Elizabeth Warren calls out crypto’s Washington revolving door

Sen. Elizabeth Warren has a new target as she takes on the cryptocurrency industry: Its growing army of former defense, national security and law enforcement officials.

The Massachusetts Democrat sent letters to Coinbase, the largest U.S. crypto exchange, as well as the Blockchain Association and Coin Center, two leading industry groups, demanding details on their employment of the former officials. Warren cited POLITICO reporting that outlined how the crypto lobby has been flexing its association with the experts as it faces growing scrutiny for the role digital assets play in facilitating financial crime, including funding the Oct. 7 Hamas attacks in Israel.

Warren’s letters identified Coinbase’s recruitment of one-time Defense Secretary Mark Esper and Bush counterterrorism adviser Frances Townsend, as well as retired Republican Sen. Pat Toomey and former Democratic Reps. Tim Ryan and Sean Patrick Maloney, who is nominated to serve as the U.S. representative to the OECD. They serve on Coinbase’s Global Advisory Council. She also noted a recent Blockchain Association letter to Capitol Hill signed by 40 former military officials, ex-intelligence officers and national security professionals, who downplayed illicit activity in crypto and argued against policies that would drive digital asset players overseas.

“This abuse of the revolving door is appalling, revealing that the crypto industry is spending millions to give itself a veneer of legitimacy while fighting tooth and nail to stonewall common sense rules designed to restrict the use of crypto for terror financing — rules that could cut into crypto company profits,” she said. “It also reveals significant gaps in the nation’s ethics laws.”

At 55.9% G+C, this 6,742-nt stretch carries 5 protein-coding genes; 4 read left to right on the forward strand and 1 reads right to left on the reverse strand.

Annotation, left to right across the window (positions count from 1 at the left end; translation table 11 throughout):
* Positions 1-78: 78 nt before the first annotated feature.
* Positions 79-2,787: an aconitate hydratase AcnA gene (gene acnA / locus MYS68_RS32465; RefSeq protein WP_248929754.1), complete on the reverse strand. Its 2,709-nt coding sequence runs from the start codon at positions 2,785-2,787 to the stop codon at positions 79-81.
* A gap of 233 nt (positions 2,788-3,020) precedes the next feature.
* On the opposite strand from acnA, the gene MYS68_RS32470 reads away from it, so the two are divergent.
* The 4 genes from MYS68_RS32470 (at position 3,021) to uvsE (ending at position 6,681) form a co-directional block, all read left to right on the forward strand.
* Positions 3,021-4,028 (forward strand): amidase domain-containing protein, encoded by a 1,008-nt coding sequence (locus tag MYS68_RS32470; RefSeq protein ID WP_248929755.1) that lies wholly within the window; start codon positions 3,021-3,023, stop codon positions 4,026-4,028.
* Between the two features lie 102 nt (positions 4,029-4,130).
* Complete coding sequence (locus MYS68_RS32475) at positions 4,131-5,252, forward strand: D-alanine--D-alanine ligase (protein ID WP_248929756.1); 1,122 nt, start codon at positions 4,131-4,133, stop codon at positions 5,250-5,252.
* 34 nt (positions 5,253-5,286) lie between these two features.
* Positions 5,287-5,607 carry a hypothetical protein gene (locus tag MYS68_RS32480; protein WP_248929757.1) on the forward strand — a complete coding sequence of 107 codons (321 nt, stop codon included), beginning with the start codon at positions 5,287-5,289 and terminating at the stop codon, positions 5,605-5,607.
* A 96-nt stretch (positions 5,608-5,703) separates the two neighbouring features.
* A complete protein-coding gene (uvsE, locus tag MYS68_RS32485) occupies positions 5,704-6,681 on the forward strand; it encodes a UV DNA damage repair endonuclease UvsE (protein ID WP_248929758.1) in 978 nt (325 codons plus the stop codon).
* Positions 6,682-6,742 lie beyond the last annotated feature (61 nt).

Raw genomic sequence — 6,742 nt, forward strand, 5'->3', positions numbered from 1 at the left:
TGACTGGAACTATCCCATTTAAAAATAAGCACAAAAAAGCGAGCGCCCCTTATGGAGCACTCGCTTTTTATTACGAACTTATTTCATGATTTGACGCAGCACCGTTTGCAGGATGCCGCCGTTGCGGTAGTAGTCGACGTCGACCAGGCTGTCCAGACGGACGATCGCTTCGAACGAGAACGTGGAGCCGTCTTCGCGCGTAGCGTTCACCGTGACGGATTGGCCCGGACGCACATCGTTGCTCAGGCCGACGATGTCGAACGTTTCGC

The requests, which crypto leaders immediately criticized, marked an escalation in Warren’s push for an industry crackdown. She has been building bipartisan support for legislation that would impose new anti-money laundering safeguards on the crypto market and she led more than 100 lawmakers to ask the Biden administration to intervene after the Oct. 7 attacks in Israel.

Crypto firms have tried to argue that the Hamas funding concerns have been exaggerated and that the industry has recruited former officials to bolster its legal compliance. It’s also not alone: Traditional banks and financial firms have long employed ex-officials and policymakers in their lobbying and other operations.

Blockchain Association CEO Kristin Smith said in response to Warren’s letter that “people are drawn to work in the crypto industry because they value freedom, sovereignty of the individual, and permissionless innovation.” Coinbase head of U.S. policy Kara Calvert said the national security and law enforcement experts that the crypto exchange employs “do not deserve to be maligned as they work to keep our nation strong and safe.”

“Engaging like-minded experts to advocate against legislative proposals that one sincerely believes are unconstitutional and detrimental to the nation’s welfare does not constitute ‘undermining bipartisan efforts in Congress,’” Coin Center Executive Director Jerry Brito said, quoting Warren’s letter. “Rather, it is the exercise of the fundamental right to freely associate and petition the government.”

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